The new science of cities stands at a crossroads. It encompasses rather different, or even conflicting, approaches. Future cities place citizens at the core of the innovation process when creating new urban services, through “experience labs”, the development of urban apps or the provision of “open data”. But future cities also describe the modernisation of urban infrastructures and services such as transport, energy, culture, etc., through digital ICT technologies: ultra-fast fixed and mobile networks, the Internet of things, smart grids, data centres, etc. In fact during the last two decades local authorities have invested heavily in new infrastructures and services, for instance putting online more and more public services and trying to create links between -still prevalent- silo approaches with the citizen taking an increasingly centre-stage role. However, so far the results of these investments have not lived up to expectations, and particularly the transformation of the city administration has not been as rapid nor as radical as anticipated. Therefore, it can be said that there is an increasing awareness of the need to deploy new infrastructures to support updated public services and of the need to develop new services able to share information and knowledge within and between organizations and citizens. And above this, there is an urgent need to discuss among practitioners and academicians successful cases and new approaches able to help to build better future cities.


Taking place in Shanghai, the paradigm of challenges for future cities and a crossroad itself between East and West, the International Conference on City Sciences responds to these and other issues by bringing together academics, policy makers, industry analysts, providers and practitioners to present and discuss their findings. A broad range of topics related to infrastructures and services in the framework of city sciences are welcome as subjects for papers, posters and panel sessions:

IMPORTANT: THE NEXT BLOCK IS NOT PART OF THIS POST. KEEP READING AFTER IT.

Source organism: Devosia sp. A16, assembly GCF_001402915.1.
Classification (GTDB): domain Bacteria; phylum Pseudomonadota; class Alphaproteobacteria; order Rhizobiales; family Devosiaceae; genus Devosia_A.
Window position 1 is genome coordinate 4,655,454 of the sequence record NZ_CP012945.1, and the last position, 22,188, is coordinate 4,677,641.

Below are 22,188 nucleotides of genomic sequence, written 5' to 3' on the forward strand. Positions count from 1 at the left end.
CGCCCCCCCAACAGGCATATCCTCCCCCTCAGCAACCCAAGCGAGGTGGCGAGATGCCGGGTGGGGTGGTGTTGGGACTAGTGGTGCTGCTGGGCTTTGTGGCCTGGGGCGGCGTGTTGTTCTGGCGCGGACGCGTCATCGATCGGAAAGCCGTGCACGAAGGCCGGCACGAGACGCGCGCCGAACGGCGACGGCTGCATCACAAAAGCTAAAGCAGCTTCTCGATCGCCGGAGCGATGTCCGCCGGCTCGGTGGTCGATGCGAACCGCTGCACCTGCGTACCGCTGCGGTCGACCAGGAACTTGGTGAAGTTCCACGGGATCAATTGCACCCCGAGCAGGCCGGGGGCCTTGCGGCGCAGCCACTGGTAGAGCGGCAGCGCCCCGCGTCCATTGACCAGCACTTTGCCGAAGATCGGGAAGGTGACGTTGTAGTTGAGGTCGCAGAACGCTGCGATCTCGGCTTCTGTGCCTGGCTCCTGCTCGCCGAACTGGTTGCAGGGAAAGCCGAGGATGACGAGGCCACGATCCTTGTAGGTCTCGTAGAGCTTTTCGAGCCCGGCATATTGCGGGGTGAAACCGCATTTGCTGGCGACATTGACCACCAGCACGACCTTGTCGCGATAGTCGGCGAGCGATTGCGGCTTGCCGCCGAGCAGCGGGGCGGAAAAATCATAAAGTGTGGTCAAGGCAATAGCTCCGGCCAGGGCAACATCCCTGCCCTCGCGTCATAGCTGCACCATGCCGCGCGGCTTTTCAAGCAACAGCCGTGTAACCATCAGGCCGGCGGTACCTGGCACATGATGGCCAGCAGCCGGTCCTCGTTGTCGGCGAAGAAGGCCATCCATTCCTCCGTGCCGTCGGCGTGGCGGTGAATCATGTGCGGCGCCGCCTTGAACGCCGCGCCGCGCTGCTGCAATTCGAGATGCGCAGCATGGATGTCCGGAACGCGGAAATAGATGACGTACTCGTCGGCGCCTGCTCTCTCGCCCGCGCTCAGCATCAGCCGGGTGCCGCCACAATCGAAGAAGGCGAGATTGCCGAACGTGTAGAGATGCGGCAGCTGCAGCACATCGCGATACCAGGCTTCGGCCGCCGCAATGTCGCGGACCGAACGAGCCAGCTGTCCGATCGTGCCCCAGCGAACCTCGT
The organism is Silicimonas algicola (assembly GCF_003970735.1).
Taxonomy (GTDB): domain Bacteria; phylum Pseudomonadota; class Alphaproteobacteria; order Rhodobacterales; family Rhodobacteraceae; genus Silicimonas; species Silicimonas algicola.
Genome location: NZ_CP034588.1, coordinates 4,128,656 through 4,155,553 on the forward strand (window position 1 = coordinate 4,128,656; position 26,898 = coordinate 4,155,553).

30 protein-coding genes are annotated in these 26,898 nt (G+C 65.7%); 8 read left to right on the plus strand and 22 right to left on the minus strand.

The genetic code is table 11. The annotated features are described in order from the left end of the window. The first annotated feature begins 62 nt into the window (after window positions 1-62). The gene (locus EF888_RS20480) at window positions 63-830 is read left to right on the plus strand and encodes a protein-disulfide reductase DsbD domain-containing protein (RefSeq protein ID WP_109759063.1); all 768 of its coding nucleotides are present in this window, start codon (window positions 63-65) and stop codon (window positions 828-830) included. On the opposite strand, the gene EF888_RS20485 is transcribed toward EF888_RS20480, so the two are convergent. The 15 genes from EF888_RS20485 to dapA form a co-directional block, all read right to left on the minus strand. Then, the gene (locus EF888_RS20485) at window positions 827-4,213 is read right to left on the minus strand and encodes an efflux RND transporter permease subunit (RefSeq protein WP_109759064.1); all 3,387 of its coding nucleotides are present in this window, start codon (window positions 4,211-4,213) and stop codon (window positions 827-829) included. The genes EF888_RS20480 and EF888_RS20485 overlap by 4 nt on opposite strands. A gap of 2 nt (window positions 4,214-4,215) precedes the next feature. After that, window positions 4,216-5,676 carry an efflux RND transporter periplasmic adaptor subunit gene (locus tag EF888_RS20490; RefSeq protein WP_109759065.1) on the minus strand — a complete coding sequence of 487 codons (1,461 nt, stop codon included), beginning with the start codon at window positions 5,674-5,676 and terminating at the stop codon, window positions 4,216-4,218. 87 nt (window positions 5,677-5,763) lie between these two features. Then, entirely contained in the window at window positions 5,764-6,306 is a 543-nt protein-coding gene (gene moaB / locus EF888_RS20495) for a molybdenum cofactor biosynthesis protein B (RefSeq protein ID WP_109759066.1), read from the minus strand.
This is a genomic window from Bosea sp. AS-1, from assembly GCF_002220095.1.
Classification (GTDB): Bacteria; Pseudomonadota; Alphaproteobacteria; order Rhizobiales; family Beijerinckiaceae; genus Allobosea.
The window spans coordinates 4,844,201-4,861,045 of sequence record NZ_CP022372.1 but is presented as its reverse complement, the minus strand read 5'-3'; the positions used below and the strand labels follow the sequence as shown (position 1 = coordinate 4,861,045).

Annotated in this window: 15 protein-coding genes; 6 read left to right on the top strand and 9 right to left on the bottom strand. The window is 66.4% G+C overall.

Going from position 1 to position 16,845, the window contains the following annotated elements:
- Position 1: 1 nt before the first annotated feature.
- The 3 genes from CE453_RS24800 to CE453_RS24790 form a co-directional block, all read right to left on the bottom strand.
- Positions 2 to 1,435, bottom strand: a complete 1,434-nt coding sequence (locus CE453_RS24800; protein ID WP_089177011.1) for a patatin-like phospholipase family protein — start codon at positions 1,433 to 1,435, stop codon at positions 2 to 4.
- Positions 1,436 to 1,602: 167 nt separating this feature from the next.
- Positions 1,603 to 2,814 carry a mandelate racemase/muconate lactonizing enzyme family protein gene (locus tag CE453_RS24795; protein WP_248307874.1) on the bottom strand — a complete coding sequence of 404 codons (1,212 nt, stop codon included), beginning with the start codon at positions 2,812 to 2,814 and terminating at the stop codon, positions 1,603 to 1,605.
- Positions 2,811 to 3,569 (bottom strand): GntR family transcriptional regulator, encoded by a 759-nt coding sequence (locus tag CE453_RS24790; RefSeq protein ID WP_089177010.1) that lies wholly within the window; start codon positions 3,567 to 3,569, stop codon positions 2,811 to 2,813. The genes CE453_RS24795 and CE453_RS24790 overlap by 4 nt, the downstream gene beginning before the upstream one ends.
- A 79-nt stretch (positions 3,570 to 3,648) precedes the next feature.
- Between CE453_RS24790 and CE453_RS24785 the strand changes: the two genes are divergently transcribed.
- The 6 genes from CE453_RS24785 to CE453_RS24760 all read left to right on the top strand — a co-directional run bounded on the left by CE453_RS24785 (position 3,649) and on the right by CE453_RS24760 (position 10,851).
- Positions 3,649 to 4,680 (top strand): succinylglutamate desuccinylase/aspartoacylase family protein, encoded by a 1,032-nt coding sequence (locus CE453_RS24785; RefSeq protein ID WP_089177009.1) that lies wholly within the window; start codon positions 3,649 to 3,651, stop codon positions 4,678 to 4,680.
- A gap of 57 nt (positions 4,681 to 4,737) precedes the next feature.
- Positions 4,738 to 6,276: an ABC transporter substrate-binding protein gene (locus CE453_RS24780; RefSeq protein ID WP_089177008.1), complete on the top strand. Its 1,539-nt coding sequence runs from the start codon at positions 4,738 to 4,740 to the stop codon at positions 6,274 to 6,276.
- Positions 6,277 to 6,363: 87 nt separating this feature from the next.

• Developments of new infrastructures and services of relevance in an urban context: broadband, wireless, sensors, data, energy, transport, housing, water, waste, and environment.
  • ICT-enabled urban innovations
  • Smart city developments and cases
  • Social and economic developments citizen-centric
  • Renewed government services in a local level
  • Simulation and modeling of the urban context

Additional relevant topics are also welcomed.

Authors of selected papers from the conference will be invited to submit to special issues of international peer-reviewed academic journals.

More information in the website: